Fitzgerald plays down any Garda-PSNI differences on IRA

Minister insists police chiefs North and South share security assessment on PIRA threat

Minister for Justice Frances Fitzgerald told The Irish Times: “There is no difference in fact when you look at what the Chief Constable said and what the Garda Commissioner and the Independent Monitoring Committee said in terms of the very changed situation regarding the Provisional IRA.” File photograph: Eric Luke/The Irish Times

Minister for Justice Frances Fitzgerald told The Irish Times: “There is no difference in fact when you look at what the Chief Constable said and what the Garda Commissioner and the Independent Monitoring Committee said in terms of the very changed situation regarding the Provisional IRA.” File photograph: Eric Luke/The Irish Times

 

Minister for Justice Frances Fitzgerald has moved to play down any suggestion of a difference between the PSNI and the Garda in their assessment of any security threat posed by the Provisional IRA in the wake of the Kevin McGuigan murder.

Ms Fitzgerald insisted Garda Commissioner Noirín O’Sullivan and PSNI Chief Constable George Hamilton shared views on their security assessment of the Provisional IRA, North and South of the Border.

Speaking on Sunday at Béal na Blath in Co Cork where she delivered the oration at the annual Michael Collins commemoration, Ms Fitzgerald said: “There is no difference in fact when you look at what the Chief Constable said and what the Garda Commissioner and the Independent Monitoring Committee said in terms of the very changed situation regarding the Provisional IRA,” she told The Irish Times.

Ms Fitzgerald was commenting in the wake of comments by Mr Hamilton in which he said the Provisional IRA is committed to following a political path and is no longer engaged in terrorism and that the organisation “does not exist for paramilitary purposes”.

Mr Hamilton was speaking in the wake of the murder of former IRA man Kevin McGuigan in East Belfast, and comments by Det Supt Kevin Geddes of the PSNI that the police in Northern Ireland were investigating whether members of Provisional IRA were involved in the killing.

Police inquiry

Det Supt Geddes had said the police inquiry was looking at whether a group called Action Against Drugs (AAD), which includes some former members of the Provisional IRA, was involved in the killing of Mr McGuigan.

“Our assessment is that AAD is an independent group which is not part of the Provisional IRA, but it also our assessment that some members and associates of AAD are or were members of the Provisional IRA,” said Det Supt Geddes.

“One of our major lines of inquiry is that members of the Provisional IRA were involved in this murder. I have no information at this stage whether this was sanctioned at a command level and I am not prepared to speculate,” he added.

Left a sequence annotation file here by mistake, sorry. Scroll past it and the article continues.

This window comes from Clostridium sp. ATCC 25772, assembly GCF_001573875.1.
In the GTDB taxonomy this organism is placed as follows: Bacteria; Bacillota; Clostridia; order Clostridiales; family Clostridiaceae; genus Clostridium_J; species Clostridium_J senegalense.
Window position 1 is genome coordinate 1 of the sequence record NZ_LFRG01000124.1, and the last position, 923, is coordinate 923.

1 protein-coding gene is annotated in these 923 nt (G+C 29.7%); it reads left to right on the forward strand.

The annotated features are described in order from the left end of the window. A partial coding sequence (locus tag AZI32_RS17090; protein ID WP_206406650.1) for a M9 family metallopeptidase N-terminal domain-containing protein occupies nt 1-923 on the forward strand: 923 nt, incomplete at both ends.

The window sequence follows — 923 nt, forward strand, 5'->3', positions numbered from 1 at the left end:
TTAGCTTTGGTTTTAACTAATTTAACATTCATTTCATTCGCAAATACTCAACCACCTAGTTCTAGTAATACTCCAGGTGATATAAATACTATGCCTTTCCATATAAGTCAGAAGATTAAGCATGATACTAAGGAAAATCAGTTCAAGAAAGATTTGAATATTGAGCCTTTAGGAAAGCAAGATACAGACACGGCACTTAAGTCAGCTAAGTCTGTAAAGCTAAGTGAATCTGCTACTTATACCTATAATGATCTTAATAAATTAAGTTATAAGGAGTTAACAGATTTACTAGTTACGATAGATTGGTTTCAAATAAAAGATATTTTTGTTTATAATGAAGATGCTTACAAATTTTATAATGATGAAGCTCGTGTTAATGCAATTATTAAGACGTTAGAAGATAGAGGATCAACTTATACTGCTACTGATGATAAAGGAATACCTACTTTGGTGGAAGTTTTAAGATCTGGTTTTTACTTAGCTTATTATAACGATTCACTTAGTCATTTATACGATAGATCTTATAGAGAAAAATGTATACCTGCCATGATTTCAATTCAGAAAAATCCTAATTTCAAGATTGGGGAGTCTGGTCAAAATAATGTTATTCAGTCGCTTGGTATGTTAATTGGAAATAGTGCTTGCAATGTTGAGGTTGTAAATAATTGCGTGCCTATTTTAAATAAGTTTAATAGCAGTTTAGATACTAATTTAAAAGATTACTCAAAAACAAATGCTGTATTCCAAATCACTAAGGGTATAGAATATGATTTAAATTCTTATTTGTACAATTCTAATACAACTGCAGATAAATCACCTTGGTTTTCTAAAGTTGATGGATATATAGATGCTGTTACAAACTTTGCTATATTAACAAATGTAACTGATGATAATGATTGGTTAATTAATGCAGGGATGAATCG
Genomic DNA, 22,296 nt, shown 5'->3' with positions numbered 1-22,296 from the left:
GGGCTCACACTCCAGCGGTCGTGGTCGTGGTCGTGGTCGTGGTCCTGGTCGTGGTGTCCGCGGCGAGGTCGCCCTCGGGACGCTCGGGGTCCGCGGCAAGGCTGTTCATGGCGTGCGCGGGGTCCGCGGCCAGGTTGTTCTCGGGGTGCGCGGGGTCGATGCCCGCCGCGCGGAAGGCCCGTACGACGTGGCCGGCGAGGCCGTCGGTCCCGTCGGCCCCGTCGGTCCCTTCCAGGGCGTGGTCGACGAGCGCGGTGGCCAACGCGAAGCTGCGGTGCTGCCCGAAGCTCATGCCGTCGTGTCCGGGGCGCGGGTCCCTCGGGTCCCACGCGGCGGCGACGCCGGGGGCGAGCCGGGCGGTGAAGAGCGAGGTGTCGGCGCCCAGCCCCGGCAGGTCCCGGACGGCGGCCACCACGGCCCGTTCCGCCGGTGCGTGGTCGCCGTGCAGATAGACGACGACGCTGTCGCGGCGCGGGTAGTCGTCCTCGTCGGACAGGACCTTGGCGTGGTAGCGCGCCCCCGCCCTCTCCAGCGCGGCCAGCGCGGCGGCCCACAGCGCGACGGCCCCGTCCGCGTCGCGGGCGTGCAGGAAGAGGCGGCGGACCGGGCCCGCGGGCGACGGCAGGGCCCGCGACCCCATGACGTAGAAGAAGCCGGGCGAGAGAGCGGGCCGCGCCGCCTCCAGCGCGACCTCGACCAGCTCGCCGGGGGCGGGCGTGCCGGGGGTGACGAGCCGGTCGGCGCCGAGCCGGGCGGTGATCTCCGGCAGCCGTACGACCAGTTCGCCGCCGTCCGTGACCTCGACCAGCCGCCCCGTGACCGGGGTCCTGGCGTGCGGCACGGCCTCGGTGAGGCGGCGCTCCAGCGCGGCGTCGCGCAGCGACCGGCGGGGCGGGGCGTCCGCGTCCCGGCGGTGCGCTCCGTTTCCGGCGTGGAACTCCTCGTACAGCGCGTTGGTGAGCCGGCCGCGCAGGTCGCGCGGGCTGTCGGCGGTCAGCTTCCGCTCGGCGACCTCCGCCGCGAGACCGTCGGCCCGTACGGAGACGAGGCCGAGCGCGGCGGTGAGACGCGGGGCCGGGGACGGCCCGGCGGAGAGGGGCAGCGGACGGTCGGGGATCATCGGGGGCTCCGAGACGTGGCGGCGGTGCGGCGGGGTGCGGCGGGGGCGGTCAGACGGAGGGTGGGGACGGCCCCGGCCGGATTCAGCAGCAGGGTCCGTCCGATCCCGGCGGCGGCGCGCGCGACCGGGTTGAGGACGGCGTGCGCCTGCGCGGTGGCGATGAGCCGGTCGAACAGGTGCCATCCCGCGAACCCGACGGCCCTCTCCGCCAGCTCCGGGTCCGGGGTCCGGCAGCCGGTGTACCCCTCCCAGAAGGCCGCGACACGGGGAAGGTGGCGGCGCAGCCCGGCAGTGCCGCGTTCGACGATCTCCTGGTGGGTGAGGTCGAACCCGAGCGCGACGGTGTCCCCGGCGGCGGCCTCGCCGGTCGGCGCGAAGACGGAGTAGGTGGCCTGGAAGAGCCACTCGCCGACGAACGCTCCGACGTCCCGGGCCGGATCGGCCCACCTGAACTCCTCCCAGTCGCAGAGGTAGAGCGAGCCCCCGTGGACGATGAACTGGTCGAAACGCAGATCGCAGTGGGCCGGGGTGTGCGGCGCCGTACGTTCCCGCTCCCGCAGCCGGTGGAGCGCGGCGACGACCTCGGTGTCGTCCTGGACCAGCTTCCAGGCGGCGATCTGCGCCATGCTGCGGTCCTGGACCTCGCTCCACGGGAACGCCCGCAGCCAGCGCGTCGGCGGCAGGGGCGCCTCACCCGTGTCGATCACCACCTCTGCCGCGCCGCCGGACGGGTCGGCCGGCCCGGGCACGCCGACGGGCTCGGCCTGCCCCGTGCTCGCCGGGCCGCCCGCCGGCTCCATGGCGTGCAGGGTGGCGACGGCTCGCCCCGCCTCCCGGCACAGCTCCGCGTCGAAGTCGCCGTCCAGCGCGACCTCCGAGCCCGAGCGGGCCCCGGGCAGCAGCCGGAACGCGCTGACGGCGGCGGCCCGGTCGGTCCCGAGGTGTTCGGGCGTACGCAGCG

But Mr Hamilton stressed on Saturday that the PSNI had no information to suggest the murder of Mr McGuigan was sanctioned or directed at a senior level in the republican movement.

In March of this year, Garda Commissioner Noirín O’Sullivan said in a letter to Sinn FéinTD Padraig Mac Lochlainn that gardaí had no intelligence or information to suggest the IRA was maintaining its military structure.

Ms Fitzgerald said co-operation between the Garda and the PSNI was never closer in terms of sharing intelligence, and said Mr Hamilton’s comments regarding the PSNI were “very nuanced” and should be studied carefully.

Ms Fitzgerald said it may be the case that former members of the Provisional IRA are involved in criminal activity, and that this was being investigated, but urged caution until the inquiry into Mr McGuigan’s “heinous murder” was completed.

‘Correct information’

“My information, and it is correct information, is that there is absolutely no difference in security assessment between the Garda Commissioner and the Chief Constable and they are united in their assessment of the security situation,” she said.

“I don’t think we should overplay the idea that there are huge disparities North and South in relation to the Provisional IRA - we are now in a post-conflict situation. The peace process has made huge strides and I don’t think we should forget that,” she said.

She pointed out that the Provisional IRA remains a proscribed organisation and if any evidence existed of people being involved in the organisation, then they would be brought before the courts, as continues to happen with other proscribed organisations.

Ms Fitzgerald confirmed both she and Minister for Foreign Affairs Charlie Flanagan will meet Northern Secretary Theresa Villiers this week to discuss the situation, and all sides were anxious the peace process would continue to work for the benefit of all.

Ms Fitzgerald denied the Department of Justice had sought to distance itself from Ms O’Sullivan’s letter to Mr Mac Lochlainn regarding the Provisional IRA and said it would not have been appropriate for the Minister to be privy to such a letter.

“If I knew that the Commissioner was putting out a letter, I would be accused of political interference in An Garda Síochána.

“There was never a question of me or the department knowing the contents of a letter such as that - it wouldn’t be appropriate as it’s an operational matter.”